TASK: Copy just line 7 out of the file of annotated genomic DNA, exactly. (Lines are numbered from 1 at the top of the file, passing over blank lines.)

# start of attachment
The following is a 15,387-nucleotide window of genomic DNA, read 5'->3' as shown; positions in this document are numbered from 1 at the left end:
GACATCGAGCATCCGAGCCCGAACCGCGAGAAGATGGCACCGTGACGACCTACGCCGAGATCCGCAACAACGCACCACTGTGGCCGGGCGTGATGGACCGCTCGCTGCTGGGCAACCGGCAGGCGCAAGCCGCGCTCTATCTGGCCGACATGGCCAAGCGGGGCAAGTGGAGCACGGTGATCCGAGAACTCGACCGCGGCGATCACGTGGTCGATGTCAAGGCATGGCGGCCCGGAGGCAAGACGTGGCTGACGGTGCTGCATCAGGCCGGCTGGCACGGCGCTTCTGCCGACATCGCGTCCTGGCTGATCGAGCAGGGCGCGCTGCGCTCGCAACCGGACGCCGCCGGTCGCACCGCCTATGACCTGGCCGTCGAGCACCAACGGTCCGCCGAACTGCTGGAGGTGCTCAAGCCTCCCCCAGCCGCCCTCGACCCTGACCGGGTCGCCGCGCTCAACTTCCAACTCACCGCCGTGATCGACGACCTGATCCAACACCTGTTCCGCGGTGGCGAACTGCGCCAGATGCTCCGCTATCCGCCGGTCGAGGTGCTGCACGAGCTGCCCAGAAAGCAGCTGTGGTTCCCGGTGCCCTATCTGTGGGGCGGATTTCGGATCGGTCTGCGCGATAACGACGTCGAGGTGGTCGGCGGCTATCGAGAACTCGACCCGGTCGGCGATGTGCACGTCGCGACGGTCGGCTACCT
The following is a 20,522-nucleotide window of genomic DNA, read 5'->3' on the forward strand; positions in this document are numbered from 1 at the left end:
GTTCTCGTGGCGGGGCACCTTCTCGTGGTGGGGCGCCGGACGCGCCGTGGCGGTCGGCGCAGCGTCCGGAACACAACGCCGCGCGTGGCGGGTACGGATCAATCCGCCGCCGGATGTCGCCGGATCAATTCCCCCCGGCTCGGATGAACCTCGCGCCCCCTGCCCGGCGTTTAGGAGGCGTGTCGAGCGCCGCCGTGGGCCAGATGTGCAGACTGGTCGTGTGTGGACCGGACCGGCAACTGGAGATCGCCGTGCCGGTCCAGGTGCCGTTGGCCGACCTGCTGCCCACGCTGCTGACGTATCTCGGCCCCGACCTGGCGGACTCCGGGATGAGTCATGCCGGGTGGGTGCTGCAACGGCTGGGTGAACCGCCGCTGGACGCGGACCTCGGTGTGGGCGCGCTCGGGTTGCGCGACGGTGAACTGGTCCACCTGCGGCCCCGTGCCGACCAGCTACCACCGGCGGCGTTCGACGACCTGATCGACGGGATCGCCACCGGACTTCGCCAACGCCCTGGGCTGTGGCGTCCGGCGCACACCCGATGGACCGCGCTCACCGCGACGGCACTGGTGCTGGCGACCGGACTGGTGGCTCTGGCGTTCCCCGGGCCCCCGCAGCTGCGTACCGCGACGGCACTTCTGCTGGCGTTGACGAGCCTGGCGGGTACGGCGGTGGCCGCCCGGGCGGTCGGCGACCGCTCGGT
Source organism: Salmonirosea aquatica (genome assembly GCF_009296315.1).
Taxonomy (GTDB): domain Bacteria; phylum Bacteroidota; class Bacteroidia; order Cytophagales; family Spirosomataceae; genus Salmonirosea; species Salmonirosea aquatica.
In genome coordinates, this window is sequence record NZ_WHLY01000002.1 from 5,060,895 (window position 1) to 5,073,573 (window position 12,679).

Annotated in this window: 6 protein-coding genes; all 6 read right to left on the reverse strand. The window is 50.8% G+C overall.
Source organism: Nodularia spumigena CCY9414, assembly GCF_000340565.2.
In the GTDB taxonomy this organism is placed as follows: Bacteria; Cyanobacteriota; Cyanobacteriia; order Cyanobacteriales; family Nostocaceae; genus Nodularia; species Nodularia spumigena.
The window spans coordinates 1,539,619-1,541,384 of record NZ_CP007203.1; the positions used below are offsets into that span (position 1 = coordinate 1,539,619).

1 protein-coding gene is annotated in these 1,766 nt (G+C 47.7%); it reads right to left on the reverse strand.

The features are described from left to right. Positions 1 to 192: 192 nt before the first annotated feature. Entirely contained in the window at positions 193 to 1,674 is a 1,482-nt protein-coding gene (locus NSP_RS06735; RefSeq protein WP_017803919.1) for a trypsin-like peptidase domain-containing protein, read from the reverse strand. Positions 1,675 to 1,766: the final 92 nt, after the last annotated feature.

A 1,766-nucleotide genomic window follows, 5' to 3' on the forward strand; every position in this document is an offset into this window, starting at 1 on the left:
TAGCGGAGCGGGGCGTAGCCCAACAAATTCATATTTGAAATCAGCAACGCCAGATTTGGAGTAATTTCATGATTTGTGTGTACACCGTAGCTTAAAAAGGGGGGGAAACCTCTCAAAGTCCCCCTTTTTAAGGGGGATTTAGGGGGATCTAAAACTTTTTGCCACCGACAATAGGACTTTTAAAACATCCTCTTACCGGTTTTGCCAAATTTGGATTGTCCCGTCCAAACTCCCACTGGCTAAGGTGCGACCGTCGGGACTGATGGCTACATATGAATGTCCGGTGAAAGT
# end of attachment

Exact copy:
In genome coordinates, this window is sequence record NZ_WHLY01000002.1 from 5,060,895 (window position 1) to 5,073,573 (window position 12,679).